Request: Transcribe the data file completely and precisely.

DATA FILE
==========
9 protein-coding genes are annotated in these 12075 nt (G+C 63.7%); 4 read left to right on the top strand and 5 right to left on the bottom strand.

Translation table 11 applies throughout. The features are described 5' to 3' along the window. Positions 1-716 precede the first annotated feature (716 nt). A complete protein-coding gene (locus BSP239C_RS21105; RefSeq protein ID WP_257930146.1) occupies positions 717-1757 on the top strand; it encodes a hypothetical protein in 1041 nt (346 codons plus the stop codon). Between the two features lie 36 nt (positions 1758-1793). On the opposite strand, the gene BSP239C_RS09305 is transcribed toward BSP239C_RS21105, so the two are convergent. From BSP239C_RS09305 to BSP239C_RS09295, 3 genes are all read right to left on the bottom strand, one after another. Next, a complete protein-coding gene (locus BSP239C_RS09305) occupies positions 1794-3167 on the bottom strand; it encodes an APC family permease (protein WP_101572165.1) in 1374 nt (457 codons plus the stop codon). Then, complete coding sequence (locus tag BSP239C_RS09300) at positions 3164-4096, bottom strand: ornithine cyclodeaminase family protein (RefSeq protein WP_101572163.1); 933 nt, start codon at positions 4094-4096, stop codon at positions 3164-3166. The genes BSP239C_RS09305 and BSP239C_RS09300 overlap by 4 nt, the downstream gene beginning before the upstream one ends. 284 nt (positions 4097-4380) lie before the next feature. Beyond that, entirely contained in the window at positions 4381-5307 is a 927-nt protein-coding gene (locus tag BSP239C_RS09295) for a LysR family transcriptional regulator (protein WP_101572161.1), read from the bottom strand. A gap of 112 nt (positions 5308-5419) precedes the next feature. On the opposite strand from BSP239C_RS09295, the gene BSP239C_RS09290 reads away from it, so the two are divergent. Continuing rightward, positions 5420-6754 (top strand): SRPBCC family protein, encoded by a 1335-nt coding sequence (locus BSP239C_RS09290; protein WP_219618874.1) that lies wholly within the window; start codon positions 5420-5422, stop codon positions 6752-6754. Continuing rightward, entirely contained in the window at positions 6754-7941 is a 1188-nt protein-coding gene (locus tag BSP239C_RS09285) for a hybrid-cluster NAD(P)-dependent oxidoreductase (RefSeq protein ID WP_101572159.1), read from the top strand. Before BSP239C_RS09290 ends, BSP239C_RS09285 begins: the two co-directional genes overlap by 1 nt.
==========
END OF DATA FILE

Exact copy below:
9 protein-coding genes are annotated in these 12075 nt (G+C 63.7%); 4 read left to right on the top strand and 5 right to left on the bottom strand.

Translation table 11 applies throughout. The features are described 5' to 3' along the window. Positions 1-716 precede the first annotated feature (716 nt). A complete protein-coding gene (locus BSP239C_RS21105; RefSeq protein ID WP_257930146.1) occupies positions 717-1757 on the top strand; it encodes a hypothetical protein in 1041 nt (346 codons plus the stop codon). Between the two features lie 36 nt (positions 1758-1793). On the opposite strand, the gene BSP239C_RS09305 is transcribed toward BSP239C_RS21105, so the two are convergent. From BSP239C_RS09305 to BSP239C_RS09295, 3 genes are all read right to left on the bottom strand, one after another. Next, a complete protein-coding gene (locus BSP239C_RS09305) occupies positions 1794-3167 on the bottom strand; it encodes an APC family permease (protein WP_101572165.1) in 1374 nt (457 codons plus the stop codon). Then, complete coding sequence (locus tag BSP239C_RS09300) at positions 3164-4096, bottom strand: ornithine cyclodeaminase family protein (RefSeq protein WP_101572163.1); 933 nt, start codon at positions 4094-4096, stop codon at positions 3164-3166. The genes BSP239C_RS09305 and BSP239C_RS09300 overlap by 4 nt, the downstream gene beginning before the upstream one ends. 284 nt (positions 4097-4380) lie before the next feature. Beyond that, entirely contained in the window at positions 4381-5307 is a 927-nt protein-coding gene (locus tag BSP239C_RS09295) for a LysR family transcriptional regulator (protein WP_101572161.1), read from the bottom strand. A gap of 112 nt (positions 5308-5419) precedes the next feature. On the opposite strand from BSP239C_RS09295, the gene BSP239C_RS09290 reads away from it, so the two are divergent. Continuing rightward, positions 5420-6754 (top strand): SRPBCC family protein, encoded by a 1335-nt coding sequence (locus BSP239C_RS09290; protein WP_219618874.1) that lies wholly within the window; start codon positions 5420-5422, stop codon positions 6752-6754. Continuing rightward, entirely contained in the window at positions 6754-7941 is a 1188-nt protein-coding gene (locus tag BSP239C_RS09285) for a hybrid-cluster NAD(P)-dependent oxidoreductase (RefSeq protein ID WP_101572159.1), read from the top strand. Before BSP239C_RS09290 ends, BSP239C_RS09285 begins: the two co-directional genes overlap by 1 nt.